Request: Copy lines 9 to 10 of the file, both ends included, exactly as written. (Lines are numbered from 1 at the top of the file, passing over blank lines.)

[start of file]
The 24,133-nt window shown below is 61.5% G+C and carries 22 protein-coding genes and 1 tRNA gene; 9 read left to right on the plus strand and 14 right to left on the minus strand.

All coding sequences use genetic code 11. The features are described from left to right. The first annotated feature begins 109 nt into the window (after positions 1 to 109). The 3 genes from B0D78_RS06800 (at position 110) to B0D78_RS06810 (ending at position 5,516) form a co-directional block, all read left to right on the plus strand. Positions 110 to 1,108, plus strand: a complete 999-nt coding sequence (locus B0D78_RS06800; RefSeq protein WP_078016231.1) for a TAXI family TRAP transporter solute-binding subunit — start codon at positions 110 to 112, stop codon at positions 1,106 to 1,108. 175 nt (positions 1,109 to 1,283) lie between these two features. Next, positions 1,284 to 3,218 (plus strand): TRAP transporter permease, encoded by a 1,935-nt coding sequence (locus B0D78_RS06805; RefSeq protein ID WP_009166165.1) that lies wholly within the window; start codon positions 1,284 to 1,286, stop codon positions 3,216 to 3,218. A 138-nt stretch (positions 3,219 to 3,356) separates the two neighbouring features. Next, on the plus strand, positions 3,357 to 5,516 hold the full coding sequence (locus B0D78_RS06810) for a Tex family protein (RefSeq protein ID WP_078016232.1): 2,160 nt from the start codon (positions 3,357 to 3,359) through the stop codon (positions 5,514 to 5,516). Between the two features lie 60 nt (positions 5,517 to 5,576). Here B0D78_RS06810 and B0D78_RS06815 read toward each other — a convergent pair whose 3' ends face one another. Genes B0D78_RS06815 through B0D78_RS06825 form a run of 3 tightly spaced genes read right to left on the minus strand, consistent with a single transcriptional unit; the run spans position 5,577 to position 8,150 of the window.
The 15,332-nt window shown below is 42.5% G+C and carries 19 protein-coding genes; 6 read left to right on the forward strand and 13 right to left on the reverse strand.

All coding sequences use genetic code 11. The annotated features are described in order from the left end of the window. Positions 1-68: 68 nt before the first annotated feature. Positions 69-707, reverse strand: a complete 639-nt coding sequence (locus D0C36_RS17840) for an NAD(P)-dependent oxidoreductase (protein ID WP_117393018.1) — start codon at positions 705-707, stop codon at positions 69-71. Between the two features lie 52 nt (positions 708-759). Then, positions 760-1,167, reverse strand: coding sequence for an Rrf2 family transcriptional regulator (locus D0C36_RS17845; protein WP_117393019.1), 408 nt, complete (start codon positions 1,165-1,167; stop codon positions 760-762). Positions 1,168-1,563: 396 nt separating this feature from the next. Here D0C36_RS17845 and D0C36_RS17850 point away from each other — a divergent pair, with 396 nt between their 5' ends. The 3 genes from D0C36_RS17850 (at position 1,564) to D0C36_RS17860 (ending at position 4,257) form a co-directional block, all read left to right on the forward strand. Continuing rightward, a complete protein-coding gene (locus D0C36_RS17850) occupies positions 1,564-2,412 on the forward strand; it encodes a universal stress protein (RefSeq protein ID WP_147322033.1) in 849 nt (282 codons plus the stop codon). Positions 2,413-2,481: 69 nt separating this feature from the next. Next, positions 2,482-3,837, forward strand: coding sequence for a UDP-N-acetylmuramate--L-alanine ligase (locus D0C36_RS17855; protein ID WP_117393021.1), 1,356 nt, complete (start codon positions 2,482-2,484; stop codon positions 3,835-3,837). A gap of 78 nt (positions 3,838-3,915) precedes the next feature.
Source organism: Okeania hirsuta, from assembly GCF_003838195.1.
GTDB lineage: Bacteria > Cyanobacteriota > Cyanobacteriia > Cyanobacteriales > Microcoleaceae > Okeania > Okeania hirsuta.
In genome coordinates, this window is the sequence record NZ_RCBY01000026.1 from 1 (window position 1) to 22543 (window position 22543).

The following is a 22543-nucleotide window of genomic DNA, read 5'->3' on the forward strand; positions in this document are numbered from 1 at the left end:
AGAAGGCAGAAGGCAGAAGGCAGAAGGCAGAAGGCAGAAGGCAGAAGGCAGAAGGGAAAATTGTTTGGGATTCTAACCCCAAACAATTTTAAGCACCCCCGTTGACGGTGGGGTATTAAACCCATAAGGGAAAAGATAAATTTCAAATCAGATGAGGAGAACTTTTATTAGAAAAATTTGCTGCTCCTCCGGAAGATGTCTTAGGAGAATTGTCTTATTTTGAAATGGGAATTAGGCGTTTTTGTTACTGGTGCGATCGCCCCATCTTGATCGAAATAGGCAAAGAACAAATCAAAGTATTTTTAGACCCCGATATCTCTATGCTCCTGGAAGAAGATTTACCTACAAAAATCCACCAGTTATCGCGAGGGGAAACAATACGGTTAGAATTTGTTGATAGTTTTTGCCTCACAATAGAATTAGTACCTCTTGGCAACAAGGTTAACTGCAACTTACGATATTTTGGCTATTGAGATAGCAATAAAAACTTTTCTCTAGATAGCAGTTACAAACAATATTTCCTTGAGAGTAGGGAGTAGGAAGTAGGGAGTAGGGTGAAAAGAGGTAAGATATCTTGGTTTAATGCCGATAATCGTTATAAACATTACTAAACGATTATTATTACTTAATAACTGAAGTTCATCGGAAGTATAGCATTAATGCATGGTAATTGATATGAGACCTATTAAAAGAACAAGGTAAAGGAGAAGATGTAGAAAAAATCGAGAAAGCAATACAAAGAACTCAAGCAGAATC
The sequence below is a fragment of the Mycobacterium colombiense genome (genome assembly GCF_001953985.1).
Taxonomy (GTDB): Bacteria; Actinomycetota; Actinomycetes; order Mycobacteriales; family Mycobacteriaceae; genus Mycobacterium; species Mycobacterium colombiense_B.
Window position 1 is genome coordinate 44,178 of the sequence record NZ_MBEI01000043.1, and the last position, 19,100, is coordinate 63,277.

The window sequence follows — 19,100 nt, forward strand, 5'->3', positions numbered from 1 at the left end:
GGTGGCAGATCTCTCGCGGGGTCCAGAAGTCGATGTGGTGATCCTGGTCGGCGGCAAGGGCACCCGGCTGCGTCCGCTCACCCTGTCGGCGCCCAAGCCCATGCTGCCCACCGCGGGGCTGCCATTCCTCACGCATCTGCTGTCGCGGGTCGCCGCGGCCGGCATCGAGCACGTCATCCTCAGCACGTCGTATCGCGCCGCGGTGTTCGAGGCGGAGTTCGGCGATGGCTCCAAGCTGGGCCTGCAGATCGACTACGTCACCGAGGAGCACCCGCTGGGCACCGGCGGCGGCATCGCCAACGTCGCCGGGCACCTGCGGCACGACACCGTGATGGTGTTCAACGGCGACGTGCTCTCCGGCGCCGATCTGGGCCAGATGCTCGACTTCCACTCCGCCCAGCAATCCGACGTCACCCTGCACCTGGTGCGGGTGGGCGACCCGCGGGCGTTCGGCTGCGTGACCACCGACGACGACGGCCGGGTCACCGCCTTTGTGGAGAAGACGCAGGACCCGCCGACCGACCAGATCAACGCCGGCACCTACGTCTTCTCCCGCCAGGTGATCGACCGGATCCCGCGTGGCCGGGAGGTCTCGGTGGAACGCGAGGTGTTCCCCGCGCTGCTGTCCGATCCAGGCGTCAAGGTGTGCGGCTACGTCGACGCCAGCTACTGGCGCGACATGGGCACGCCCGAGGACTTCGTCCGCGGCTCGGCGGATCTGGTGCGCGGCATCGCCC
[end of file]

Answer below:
AGAAGGCAGAAGGCAGAAGGCAGAAGGCAGAAGGCAGAAGGCAGAAGGCAGAAGGGAAAATTGTTTGGGATTCTAACCCCAAACAATTTTAAGCACCCCCGTTGACGGTGGGGTATTAAACCCATAAGGGAAAAGATAAATTTCAAATCAGATGAGGAGAACTTTTATTAGAAAAATTTGCTGCTCCTCCGGAAGATGTCTTAGGAGAATTGTCTTATTTTGAAATGGGAATTAGGCGTTTTTGTTACTGGTGCGATCGCCCCATCTTGATCGAAATAGGCAAAGAACAAATCAAAGTATTTTTAGACCCCGATATCTCTATGCTCCTGGAAGAAGATTTACCTACAAAAATCCACCAGTTATCGCGAGGGGAAACAATACGGTTAGAATTTGTTGATAGTTTTTGCCTCACAATAGAATTAGTACCTCTTGGCAACAAGGTTAACTGCAACTTACGATATTTTGGCTATTGAGATAGCAATAAAAACTTTTCTCTAGATAGCAGTTACAAACAATATTTCCTTGAGAGTAGGGAGTAGGAAGTAGGGAGTAGGGTGAAAAGAGGTAAGATATCTTGGTTTAATGCCGATAATCGTTATAAACATTACTAAACGATTATTATTACTTAATAACTGAAGTTCATCGGAAGTATAGCATTAATGCATGGTAATTGATATGAGACCTATTAAAAGAACAAGGTAAAGGAGAAGATGTAGAAAAAATCGAGAAAGCAATACAAAGAACTCAAGCAGAATC
The sequence below is a fragment of the Mycobacterium colombiense genome (genome assembly GCF_001953985.1).